ANDY RODDICK: Well, no. But, I mean, through three sets I was playing horrendously, I mean really, really badly. I mean, to the point where I was trying to think of how to put balls in the court.
Actually, I mean, I think the fifth set was probably the best set that I played as far as hitting the ball, you know, making him struggle to actually get through service games sometimes.
But when you dig yourself a hole, it’s tough to get out, when you’ve given someone confidence, when they have their feet under them a little bit more.
Q. You’ve played him before. Was he a new guy this time?
ANDY RODDICK: He’s not a new guy. He’s very good on surfaces that bounce low. He’s very good inside of his slot. You know, unfortunately here it’s tough to get it out of there. You know, you play high, you run the risk of leaving it short and hanging.
You know, like I said, I think the thing that he did very well ? better than times that we played in the past ? was serve. I thought he served a lot better than normal.
Q. Are you a bit stunned after something like this or just down?
ANDY RODDICK: I don’t think ’stunned’ is the right word. You know, I don’t view what happens today as an impossibility. I take every match very seriously.
You know, I don’t know. I always struggle with how to describe my mood. I mean, there’s only so many ways you can say it. So, you know, I’m sure you can use your intuition and reach out and come up with something.
Q. After the fourth?set breaker, where he got a little bit nervous, you had a couple big serves, thought that maybe in the fifth he’d tighten up a bit. He hasn’t been in that position. What were you expecting going into the fifth?
ANDY RODDICK: Uhm, you know, honestly if you would have told me I hit the ball like I did in the fifth, I would have liked my chances at the end of the fourth.
Credit to him, because I got into some games. I make him hit a good pass on breakpoint. He stuck a volley. He hadn’t taken a first ball and came in all day and he did it down breakpoint. He played high?risk, but he executed very well. You know, he had a game plan, he stuck to it, and he deserved to win more than I did. That’s for sure.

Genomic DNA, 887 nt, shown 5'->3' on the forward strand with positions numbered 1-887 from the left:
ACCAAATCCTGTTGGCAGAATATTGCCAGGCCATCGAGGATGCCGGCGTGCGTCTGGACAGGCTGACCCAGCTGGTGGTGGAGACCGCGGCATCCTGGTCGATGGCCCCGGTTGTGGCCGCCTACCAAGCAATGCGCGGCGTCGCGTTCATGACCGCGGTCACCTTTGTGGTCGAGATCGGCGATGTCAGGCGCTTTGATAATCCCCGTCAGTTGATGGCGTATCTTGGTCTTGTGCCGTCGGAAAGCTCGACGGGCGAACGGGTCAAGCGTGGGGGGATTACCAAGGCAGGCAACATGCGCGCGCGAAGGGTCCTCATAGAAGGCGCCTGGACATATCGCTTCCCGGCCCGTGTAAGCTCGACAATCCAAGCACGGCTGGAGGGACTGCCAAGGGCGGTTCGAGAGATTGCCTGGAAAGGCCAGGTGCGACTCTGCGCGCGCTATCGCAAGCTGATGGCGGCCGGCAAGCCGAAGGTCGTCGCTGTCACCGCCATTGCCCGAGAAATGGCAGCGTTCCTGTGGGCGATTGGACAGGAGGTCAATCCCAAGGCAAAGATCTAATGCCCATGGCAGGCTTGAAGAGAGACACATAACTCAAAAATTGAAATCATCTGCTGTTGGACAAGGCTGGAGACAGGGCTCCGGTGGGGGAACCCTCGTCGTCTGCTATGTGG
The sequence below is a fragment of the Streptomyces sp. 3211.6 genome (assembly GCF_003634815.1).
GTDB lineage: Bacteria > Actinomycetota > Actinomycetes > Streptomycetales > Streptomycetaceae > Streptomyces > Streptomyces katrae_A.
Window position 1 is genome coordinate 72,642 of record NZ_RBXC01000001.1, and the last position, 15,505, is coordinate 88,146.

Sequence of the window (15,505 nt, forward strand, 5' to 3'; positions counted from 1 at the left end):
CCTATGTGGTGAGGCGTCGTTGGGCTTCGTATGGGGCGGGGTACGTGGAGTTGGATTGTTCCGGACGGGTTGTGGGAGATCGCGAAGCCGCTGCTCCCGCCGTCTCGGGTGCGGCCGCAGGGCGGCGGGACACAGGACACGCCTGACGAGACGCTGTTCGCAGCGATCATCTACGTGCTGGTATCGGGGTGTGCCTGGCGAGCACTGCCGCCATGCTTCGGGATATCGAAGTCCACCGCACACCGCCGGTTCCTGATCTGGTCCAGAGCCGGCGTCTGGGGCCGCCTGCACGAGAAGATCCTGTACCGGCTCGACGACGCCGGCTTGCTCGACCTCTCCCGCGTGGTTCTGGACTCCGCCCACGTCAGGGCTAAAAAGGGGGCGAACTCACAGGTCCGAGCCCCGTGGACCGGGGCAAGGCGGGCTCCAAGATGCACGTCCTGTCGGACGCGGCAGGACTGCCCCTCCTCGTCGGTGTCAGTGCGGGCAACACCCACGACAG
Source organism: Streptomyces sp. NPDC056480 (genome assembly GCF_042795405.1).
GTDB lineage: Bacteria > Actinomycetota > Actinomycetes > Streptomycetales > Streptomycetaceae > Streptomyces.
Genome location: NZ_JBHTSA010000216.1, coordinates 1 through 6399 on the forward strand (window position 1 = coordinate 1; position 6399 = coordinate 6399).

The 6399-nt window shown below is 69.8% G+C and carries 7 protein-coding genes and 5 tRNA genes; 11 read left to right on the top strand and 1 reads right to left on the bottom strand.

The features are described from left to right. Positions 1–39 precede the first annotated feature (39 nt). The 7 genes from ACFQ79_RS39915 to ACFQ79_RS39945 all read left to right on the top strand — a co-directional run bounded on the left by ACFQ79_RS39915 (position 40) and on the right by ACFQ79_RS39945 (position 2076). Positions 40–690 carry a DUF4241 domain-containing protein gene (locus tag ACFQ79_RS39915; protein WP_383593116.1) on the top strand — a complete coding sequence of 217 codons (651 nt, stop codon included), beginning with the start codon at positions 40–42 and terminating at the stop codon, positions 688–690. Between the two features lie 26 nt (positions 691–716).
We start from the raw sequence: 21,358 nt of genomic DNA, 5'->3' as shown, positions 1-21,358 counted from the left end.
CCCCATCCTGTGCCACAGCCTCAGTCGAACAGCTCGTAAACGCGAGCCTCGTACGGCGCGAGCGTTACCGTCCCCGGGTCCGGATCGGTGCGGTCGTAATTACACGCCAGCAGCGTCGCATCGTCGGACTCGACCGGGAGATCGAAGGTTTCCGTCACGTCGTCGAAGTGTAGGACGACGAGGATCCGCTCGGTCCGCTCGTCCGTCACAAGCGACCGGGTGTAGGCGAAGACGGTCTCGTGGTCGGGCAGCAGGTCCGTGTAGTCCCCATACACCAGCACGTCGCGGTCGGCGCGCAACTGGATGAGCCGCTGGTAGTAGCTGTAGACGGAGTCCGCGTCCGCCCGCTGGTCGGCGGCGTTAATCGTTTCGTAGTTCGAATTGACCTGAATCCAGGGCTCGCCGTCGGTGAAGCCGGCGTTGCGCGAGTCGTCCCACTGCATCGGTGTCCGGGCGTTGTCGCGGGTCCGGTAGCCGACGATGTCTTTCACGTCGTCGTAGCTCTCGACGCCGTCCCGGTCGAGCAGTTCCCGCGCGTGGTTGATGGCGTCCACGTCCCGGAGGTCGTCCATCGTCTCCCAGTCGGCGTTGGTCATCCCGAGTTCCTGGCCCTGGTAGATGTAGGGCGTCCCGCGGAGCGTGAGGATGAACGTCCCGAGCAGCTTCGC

Q. Any reason why you felt you were down in the first three sets in terms of quality?
ANDY RODDICK: What’s the question?
Q. Any reason why you were not hitting the ball that well in the first three sets?
ANDY RODDICK: If I would have had a reason, I probably would have figured it out, right? It didn’t feel clean. It didn’t feel good.
Q. Was he controlling too much real estate where you couldn’t get into net as many times as you wanted to?
ANDY RODDICK: It’s tough to come in against a ball that stays low and flat like that. You need some time to set and go. You know, you get him on a surface that is conducive to his swings, he can keep the ball down. It’s tough charging off of a ball that’s not coming off the ground too much.
So, yeah, I mean, he did a good job of, like I said, controlling the middle of the court. You know, if I was through the middle, he was getting length and driving the ball.
Q. There were patches in the match where you felt like he was reading your serve pretty well? You hit a lot of aces.
ANDY RODDICK: I didn’t get broken for five sets. It wasn’t my serve. It wasn’t my service games. It was my returning. That was crap. It was really bad.
I haven’t been broken since the first set against Llodra. So I don’t think it was my serve.
Q. Reasonably new court. Does it play different to the other show courts here?
ANDY RODDICK: Yeah, I mean, I think it’s different. I don’t know how much is the court or just the surroundings and stuff. It’s definitely a different feel. You know, but we played the same court. It’s the same lines. It’s the same deal.
If I want to consider myself a contender for this tournament, I’ve got to get through that match.
Q. Back to the returning. Were you not reading him the way you wanted to or the ball wasn’t coming off the racquet?
ANDY RODDICK: It wasn’t coming off the right way. I was fighting it all day. You know, seemed like games where I got good swings on it, he was playing from ahead. He did a good job, as well. I don’t know.